Although this option provides excellent results, I’d personally choose to can my food, unless you’d like to take advantage of the positive gut benefits, which canning isn’t going to benefit by itself.

Some foods are better fermented, though, so this is the better option, of course, if you’re wanting to ferment for the taste and texture, as this cannot be done by canning the food the traditional way.

Canning

This is also one of the best possible methods used to preserve food, and it’s nearly even with dehydration, if not the best choice on this list. 

If you’re not familiar with the term prepper, it’s a group of people worldwide who prepare for major disasters. Canning is often a preferred choice because it provides excellent results, and it’s straightforward to do. 

To can food, you simply grab a few mason jars, place the food inside to the top, close the lid, but not too tight, and put the jar in boiling water for a couple of minutes until it seals. 

Typically, canning can net you up to a few years of preservation or much more as long as the seals stay intact. If I were to choose one method, it’s this one, although dehydration comes very close.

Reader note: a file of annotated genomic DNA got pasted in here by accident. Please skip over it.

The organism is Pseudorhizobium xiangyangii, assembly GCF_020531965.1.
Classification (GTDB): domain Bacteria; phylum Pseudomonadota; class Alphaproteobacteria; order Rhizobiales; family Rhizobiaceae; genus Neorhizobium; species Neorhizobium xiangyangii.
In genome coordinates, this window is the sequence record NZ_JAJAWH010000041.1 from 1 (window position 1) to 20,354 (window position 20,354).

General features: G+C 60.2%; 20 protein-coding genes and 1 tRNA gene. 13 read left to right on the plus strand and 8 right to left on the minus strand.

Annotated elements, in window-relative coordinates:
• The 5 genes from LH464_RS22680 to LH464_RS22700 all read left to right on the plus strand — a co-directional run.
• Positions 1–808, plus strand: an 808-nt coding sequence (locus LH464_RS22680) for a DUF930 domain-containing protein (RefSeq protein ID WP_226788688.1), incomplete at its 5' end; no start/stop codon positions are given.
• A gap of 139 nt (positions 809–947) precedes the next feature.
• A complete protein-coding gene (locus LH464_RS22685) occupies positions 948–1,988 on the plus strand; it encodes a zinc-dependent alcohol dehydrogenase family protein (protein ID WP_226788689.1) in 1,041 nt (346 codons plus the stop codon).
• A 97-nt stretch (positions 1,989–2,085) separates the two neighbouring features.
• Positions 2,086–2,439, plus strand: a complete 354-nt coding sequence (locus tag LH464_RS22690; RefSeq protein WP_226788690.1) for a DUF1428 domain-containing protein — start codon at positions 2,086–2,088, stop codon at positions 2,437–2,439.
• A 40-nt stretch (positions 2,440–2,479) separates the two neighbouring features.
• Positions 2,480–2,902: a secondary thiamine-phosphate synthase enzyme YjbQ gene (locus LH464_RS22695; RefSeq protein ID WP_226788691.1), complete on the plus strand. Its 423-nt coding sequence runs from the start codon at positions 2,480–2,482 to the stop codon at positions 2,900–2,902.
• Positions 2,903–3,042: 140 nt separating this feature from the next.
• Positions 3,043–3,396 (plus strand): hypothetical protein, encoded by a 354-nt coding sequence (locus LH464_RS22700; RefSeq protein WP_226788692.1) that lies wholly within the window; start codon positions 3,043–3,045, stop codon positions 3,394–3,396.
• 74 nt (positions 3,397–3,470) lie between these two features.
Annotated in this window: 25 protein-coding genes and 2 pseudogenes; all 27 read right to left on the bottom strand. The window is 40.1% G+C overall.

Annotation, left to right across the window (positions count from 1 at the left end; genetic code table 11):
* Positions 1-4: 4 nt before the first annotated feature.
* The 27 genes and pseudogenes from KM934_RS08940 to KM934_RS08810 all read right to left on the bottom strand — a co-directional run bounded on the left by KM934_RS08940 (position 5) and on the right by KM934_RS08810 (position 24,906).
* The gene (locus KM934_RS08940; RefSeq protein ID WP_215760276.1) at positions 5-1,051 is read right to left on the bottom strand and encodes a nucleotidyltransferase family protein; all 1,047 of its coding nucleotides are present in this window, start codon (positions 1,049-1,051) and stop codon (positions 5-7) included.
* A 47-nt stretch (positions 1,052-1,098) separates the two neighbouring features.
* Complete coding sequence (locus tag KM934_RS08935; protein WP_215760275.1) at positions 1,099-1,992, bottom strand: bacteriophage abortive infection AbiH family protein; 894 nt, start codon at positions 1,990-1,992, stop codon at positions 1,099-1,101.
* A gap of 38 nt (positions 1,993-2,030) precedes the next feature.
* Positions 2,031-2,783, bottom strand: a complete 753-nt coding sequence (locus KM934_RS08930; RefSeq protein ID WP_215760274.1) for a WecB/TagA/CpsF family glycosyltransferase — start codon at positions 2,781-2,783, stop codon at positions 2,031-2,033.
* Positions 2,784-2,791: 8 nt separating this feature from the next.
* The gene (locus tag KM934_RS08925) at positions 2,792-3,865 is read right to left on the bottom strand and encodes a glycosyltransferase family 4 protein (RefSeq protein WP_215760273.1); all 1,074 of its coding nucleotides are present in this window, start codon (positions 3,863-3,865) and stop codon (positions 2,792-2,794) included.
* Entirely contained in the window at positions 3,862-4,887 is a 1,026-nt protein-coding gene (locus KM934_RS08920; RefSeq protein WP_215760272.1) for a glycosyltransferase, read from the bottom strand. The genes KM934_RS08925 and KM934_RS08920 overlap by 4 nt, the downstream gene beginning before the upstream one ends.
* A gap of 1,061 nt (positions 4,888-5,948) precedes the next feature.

The only negative to canning food, particularly if you want to preserve it long-term, is the sealing commonly found in mason jars.

The sealing can sometimes break down before the food has spoiled, so do not opt for cheaper jars if possible. Tightening them too tight may also disturb the sealing, so be careful.

Dry Curing

This option will net a pretty tasty result while also substantially extending the lifespan of the food. It’s an age-old tactic of preserving food and works wonderfully well. 

Salting can be used to cure foods such as beef and pork. You can also do this with fish, but it may not last as long as beef or pork.

It works by inhibiting bacterial growth, which is done by infusing the salt, and of course, salt has antibacterial properties. 

I’d recommend that you pre-season the meat to combat the salty taste before you cure it; this way, you’re not left with an overwhelming salty tasting piece of meat.

Many people opt to smoke the meat after it has been cured, which will significantly benefit the longevity you can expect, and it’ll make it taste wonderful.